The Appeals Court also rejected the plaintiff’s contention that Ford had to prove the precise percentage of fault attributable to each other entity in order to overturn a verdict which apportioned all fault against it. Instead, the court noted that “it would be manifestly inequitable … to saddle a defendant with 100 percent of the fault for a plaintiff’s injury when the record compels a finding that it was not 100 percent at fault merely because it did not assign specific percentages … to others who are otherwise shown by the evidence to share the fault.” In addition, the plaintiff argued that the jury’s apportionment of fault was supported by substantial evidence. However, the court pointed to the undisputed evidence that the plaintiff was exposed to dust generated by the other entities brake pads. Further, the parties also agreed for the trial court to instruct the jury to not take into consideration the plaintiff’s exposure to asbestos from his work on a military and in construction. The court noted that this agreement showed that Ford did not “abandon the issue of allocation of fault to the other automakers and the brake pad manufacturers and suppliers.” Since the evidence showed that the plaintiff’s work with brake pads in Ford vehicles constituted at most eight percent of his work as a mechanic, the court held that “substantial evidence does not support the jury’s verdict apportioning no fault to the other automakers and to the manufacturers and suppliers of asbestos-containing brake pads.”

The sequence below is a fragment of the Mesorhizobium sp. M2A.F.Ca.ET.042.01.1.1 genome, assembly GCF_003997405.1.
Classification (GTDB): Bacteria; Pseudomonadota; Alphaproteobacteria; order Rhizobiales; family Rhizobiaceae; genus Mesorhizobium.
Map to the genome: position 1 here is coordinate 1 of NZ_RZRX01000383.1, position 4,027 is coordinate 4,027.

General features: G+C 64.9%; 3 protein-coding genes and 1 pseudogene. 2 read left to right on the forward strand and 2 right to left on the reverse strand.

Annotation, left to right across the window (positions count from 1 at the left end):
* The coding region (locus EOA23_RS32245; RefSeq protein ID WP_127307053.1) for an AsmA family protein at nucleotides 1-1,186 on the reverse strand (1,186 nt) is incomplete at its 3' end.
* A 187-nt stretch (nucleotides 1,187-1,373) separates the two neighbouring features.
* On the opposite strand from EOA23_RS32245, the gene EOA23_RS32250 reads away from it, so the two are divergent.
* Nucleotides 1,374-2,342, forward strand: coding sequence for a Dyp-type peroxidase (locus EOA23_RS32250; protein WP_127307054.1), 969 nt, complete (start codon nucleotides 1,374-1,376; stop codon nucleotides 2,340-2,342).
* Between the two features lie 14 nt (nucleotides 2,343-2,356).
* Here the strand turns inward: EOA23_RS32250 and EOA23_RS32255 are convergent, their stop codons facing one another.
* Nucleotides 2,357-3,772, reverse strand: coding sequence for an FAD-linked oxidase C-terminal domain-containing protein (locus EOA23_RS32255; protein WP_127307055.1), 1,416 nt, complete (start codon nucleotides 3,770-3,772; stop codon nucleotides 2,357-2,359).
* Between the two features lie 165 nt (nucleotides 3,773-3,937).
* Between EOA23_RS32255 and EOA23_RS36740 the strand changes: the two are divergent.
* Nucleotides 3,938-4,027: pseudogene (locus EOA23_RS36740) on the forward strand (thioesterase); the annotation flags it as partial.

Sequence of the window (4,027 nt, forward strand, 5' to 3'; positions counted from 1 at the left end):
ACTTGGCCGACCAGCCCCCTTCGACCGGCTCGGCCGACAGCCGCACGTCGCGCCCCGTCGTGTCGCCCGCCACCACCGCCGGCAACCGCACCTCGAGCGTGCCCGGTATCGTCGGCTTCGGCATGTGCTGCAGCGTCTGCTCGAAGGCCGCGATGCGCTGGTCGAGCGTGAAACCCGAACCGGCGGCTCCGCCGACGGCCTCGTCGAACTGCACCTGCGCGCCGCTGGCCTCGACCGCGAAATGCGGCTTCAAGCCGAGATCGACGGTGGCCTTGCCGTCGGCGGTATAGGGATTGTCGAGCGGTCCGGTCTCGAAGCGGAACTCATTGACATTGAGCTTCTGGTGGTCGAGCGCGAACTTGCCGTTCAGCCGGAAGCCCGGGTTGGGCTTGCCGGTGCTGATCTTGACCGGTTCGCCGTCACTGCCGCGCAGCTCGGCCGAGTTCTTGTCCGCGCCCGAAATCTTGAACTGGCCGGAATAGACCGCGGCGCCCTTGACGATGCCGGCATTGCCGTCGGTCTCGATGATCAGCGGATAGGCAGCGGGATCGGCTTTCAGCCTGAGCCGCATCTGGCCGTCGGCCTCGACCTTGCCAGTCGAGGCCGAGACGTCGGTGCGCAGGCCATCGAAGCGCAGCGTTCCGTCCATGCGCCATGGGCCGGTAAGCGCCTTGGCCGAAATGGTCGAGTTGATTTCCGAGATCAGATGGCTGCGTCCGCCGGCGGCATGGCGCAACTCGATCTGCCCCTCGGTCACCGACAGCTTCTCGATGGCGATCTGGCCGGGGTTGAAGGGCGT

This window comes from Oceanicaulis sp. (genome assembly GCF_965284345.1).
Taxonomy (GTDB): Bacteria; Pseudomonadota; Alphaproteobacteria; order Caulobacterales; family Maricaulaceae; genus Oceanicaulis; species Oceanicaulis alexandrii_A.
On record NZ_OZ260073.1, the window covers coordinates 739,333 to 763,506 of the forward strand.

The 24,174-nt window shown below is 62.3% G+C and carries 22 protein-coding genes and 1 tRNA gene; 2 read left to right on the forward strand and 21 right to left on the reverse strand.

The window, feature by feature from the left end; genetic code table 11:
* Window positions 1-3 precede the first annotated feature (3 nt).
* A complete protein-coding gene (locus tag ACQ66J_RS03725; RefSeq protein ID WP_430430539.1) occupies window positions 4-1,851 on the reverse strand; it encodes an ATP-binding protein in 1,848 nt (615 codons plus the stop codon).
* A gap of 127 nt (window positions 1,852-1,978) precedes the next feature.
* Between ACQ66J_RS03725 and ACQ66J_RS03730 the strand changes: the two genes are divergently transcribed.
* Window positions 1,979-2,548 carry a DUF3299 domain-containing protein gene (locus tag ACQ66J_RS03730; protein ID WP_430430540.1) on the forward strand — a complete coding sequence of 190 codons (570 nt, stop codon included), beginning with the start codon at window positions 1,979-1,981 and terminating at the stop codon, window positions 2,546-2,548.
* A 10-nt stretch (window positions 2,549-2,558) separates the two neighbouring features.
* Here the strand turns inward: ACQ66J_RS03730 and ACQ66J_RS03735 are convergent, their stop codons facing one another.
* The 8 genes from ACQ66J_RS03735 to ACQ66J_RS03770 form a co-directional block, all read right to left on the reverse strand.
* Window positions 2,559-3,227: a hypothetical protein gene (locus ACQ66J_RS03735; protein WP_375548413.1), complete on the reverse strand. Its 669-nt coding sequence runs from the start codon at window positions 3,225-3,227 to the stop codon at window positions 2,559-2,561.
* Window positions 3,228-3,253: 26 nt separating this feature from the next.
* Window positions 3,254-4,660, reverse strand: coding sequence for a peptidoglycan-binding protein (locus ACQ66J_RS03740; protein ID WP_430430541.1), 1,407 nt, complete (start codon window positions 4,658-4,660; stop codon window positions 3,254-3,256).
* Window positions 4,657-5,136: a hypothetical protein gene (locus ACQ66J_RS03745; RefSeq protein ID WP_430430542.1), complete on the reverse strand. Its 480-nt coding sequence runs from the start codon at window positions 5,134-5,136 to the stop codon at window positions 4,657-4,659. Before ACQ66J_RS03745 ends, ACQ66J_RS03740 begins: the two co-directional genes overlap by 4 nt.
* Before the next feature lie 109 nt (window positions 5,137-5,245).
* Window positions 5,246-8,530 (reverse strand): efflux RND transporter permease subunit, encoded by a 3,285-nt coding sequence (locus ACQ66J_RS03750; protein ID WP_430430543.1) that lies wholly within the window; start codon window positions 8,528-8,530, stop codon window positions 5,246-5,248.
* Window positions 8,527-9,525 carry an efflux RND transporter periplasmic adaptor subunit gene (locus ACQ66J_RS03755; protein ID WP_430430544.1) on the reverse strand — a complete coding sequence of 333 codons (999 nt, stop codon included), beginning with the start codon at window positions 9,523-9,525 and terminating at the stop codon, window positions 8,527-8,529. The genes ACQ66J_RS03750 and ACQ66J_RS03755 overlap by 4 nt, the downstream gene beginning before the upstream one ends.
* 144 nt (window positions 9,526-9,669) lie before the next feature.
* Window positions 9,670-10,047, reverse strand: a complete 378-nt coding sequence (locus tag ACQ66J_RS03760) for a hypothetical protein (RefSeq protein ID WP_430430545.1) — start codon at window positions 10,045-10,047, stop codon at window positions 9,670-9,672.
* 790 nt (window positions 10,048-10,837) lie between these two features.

Therefore, the Appeals Court allowed the jury’s verdict as to liability and to the total amount of compensatory damages to stand. However, they reversed and remanded for a new trial on apportionment among Ford and the other brake pad manufacturers, suppliers, and users. The Appeals Court also reversed and remanded for a new trial on punitive damages given “the potential for a jury to find that Ford’s violation is of a substantially smaller magnitude counsels in favor of letting the jury on retrial evaluate the opprobrium of Ford’s conduct in light of Ford’s proportionate fault for plaintiff’s injury.”
Read the full decision here.